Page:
Hey there, it's just the usual obligatory message to inform you that this site uses cookies. Click here to find out more about our privacy policy or alternatively click the X on the top-right if you would rather just get on with the movie reviewing fun.

Frank Sidebottom The Home of the Retrospective


Come Back to the Five and Dime, Jimmy Dean, Jimmy Dean (1982) Blu Ray (Eureka!)

A James Dean fan club reunites

This is a movie adaptation of the 1976 Broadway play of the same name, featuring the same director, writer and cast. It’s set entirely within a small Woolworth’s five-and-dime store in a dusty little Texas town and flits back and forth between two periods in time, 20 years apart. The 1975 scenes focus on the reunion party of an all-female James Dean fan club taking within the aforementioned store where two of its members - Mona (Sandy Dennis) and Sissy (Cher) - spend their days working in the employ of the devoutly religious Juanita (Sudie Bond). The 1955 scenes flashback to a time when James Dean’s final film Giant (1955) was filming in the nearby town of Marfa. Mona herself had a tiny part as an extra in the film.

While the group recollects their life experiences back then and in the subsequent years, two of them make major revelations to the others. Firstly, Mona has raised a retarded son whom she named after Jimmy himself. Secondly, they are joined by a mysterious woman named Joanne (Karen Black), who is far more familiar to them than they initially believe.

Watch a trailer:

A flat and overly literal stage adaptation

Come Back to the Five and Dime, Jimmy Dean, Jimmy Dean heralded Robert Altman’s return to small-budget filmmaking after the critical and commercial disappointment of his lavish musical adaptation of Popeye (1980). Unfortunately, whatever the shortcomings of his previous film, you might well end up wishing you watching that bloated but colourfully fascinating misfire instead of this relentlessly overwrought exercise in tedium.

Play-to-film adaptations are always tricky; while their relentlessly focussed, intimate nature works superbly in front of a live audience, their inherent constraints and reliance on words to paint pictures doesn’t sit well within cinema’s vast creative canvas. That’s not to say that they are invariably bad; Sidney Lumet’s big-screen adaptations of 12 Angry Men and The Offence are two of the most gripping examples of cinema that you are likely to find. However, Come Back to the Five and Dime, Jimmy Dean, Jimmy Dean falls resoundingly flat.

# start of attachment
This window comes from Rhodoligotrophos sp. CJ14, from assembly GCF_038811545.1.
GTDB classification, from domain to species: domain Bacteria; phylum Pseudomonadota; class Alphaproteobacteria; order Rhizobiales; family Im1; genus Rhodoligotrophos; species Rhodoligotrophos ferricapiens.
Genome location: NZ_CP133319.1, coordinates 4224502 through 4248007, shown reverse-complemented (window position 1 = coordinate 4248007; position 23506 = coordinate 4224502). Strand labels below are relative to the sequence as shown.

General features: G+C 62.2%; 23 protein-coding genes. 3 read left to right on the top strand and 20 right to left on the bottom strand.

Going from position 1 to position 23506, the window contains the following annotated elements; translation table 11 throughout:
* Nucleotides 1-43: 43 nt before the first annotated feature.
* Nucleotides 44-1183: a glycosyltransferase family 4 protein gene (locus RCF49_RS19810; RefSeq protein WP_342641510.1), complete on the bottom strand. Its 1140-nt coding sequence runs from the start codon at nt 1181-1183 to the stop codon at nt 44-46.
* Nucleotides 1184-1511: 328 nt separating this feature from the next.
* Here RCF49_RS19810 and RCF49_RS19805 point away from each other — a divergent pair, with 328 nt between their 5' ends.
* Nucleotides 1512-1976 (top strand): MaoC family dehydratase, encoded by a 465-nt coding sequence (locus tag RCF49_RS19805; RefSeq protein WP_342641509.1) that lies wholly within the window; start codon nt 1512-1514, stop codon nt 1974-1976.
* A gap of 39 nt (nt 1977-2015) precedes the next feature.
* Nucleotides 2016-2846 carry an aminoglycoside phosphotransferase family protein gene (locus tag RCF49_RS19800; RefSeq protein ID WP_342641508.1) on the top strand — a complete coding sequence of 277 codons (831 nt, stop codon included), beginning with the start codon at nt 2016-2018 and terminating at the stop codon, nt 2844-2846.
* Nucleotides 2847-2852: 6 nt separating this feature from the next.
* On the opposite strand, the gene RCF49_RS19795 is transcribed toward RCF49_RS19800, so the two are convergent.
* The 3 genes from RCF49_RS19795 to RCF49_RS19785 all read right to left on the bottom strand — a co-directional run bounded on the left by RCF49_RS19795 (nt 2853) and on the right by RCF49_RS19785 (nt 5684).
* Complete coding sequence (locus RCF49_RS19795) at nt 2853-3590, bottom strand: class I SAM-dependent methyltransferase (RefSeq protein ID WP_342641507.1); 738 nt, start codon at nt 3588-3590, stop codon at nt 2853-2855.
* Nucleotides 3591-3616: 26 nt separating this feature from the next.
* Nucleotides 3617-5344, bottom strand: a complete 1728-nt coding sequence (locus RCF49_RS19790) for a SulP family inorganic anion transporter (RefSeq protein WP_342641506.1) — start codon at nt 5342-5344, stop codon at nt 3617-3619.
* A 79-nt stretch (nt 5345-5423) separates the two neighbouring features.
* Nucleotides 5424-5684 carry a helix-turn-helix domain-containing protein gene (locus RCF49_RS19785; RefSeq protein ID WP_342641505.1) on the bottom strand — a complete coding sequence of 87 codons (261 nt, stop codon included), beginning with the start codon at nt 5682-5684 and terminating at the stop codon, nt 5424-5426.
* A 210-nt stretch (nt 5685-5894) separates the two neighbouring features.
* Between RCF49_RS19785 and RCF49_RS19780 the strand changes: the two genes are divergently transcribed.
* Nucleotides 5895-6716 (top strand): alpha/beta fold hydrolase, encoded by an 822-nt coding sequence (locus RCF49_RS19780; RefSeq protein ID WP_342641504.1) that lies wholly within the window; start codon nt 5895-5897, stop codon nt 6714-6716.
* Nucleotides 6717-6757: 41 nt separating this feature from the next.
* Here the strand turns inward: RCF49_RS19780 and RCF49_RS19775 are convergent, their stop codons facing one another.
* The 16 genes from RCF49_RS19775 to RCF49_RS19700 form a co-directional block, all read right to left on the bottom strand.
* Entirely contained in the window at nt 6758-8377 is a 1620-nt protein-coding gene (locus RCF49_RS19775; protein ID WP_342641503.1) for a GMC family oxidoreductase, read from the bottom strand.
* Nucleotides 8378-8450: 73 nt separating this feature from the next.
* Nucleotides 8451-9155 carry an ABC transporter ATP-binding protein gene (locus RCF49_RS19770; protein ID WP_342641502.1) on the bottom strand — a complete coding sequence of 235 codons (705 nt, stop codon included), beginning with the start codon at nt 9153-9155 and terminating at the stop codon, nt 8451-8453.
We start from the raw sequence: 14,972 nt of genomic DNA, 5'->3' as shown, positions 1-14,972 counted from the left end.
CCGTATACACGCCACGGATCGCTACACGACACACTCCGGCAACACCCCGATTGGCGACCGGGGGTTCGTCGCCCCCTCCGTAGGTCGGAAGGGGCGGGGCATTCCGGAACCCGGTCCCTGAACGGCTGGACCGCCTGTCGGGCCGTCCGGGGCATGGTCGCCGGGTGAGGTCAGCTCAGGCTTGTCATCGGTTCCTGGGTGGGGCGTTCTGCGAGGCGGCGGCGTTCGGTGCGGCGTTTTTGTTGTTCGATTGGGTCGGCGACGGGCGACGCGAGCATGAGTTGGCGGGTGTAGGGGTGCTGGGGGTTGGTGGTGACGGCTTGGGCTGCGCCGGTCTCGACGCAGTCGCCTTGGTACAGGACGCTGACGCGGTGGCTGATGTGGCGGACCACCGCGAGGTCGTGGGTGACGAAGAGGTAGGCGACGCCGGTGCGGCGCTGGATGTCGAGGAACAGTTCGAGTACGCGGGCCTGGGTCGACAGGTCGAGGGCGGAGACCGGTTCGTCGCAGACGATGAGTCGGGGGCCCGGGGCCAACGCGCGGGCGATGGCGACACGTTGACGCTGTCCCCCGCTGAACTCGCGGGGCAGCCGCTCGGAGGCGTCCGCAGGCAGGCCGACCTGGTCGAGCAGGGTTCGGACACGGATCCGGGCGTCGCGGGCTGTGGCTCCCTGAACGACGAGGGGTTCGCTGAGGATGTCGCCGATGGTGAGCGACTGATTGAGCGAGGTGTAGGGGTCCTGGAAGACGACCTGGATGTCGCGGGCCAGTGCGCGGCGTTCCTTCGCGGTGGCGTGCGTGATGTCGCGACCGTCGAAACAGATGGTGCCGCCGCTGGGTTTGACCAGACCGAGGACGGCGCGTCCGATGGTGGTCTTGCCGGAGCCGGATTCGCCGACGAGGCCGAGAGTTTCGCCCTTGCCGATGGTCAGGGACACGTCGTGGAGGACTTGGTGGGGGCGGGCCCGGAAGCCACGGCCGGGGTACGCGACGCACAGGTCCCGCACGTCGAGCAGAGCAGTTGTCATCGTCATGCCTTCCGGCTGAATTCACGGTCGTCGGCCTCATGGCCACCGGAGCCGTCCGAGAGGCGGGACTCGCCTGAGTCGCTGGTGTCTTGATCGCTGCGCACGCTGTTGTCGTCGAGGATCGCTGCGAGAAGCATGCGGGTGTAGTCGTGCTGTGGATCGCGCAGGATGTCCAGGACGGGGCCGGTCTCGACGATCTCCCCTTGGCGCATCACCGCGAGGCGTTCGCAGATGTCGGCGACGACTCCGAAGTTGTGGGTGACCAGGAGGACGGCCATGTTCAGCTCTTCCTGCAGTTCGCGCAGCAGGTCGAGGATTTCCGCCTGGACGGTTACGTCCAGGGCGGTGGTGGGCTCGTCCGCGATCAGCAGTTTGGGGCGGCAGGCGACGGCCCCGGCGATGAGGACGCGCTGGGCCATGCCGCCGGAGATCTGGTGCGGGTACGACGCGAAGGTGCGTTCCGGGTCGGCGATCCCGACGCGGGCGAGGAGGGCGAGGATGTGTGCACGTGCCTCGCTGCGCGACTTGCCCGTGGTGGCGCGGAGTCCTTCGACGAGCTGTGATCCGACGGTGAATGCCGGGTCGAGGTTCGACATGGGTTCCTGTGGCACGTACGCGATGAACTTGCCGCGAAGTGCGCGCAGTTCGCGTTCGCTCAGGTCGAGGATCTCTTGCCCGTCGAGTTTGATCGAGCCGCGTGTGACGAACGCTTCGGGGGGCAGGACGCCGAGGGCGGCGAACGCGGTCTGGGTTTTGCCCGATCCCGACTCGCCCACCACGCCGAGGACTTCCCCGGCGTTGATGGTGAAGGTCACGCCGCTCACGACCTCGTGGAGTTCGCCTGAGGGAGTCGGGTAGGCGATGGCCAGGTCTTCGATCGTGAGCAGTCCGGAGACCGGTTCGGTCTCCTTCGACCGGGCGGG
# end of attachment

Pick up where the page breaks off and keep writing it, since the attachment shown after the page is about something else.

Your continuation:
It doesn’t help that the original stage production wasn’t even particularly well-received by contemporary critics, who lambasted it as being implausible and cliched. Seen with modern eyes, it’s clear that there are one or two interesting ideas here including some surprisingly progressive commentary on gender identity. Nonetheless, the overall execution leaves a lot to be desired and the way in which the play has been translated to film only magnifies the issues.

For one thing, it is little more than literally just the stage play being performed in front of movie cameras. It has all been rather flatly-filmed within the one blatantly artificial store set and without even the briefest of cutaways or establishing shots outside of it. While there are a few brief special effects involving imagined reflections, that’s about it in terms of cinematic magic.

For another, the way in which the story flashes back and forth between 1955 and 1975 is baffling at first before becoming simply irritating. The only real visual differentiations between the two eras are the celebratory drapes hanging from the ceiling during the later year, and the fact that one of the characters is played by a different actor in each one (without wanting to spoil one of the plot’s major developments, it actually makes sense in context). There hasn’t even been any attempt made to age any of the actors via makeup.

However, the main problem is that the characters themselves come across as being annoying caricatures. While the cast is clearly talented and they all make valiant efforts to breathe life into the proceedings, all of the shrill wallowing in self-pity becomes exhausting by partway through the runtime. I felt every single one of those 109 minutes and came out the other side not wanting to cross paths with any of them ever again.

Cher in Come Back to the Five and Dime, Jimmy Dean, Jimmy Dea

For all that, Come Back to the Five and Dime, Jimmy Dean, Jimmy Dean does seem to have a few admirers amongst Altman enthusiasts. It’s worth bearing in mind, however, that, while undeniably talented, he was a prolific and often idiosyncratically experimental director. As such, not all of his work automatically deserves to have classic (or even good) movie status bestowed upon it. This is a case in point.

Runtime: 109 mins

Dir: Robert Altman

Script: Ed Graczyk

Starring: Sandy Dennis, Cher, Karen Black, Sudie Bond, Marta Heflin, Kathy Bates, Mark Patton

Blu Ray Audio-Visual

The film doesn’t really have much in the way of visuals to enhance in the first place and this restoration does about as much as it can be given the circumstances.


There’s a feature-length audio commentary by Diabolique Magazine’s Lee Gambin. There are also two interview featurettes: Cutting Jimmy Dean, with the film’s editor Jason Rosenfield, and Designing Jimmy Dean, with art director David Gropman. The extras are rounded out by a trailer as well as a booklet featuring an essay by Alexandra Heller-Nicholas.


Come Back to the Five and Dime, Jimmy Dean, Jimmy Dean might enchant a small niche of viewers. Unfortunately, I’m definitely not one of them. For major Altman buffs only.

Movie: ☆☆

Video: ☆☆☆

Audio: ☆☆☆☆

Extras: ☆☆☆1/2

blog comments powered by Disqus
CLICK HERE for a guide to the best independent DVD / Blu Ray companies in the UK.



Monia Chokri in Emma Peeters


Erik the Conqueror directed by Mario Bava

Simon Dwyer banner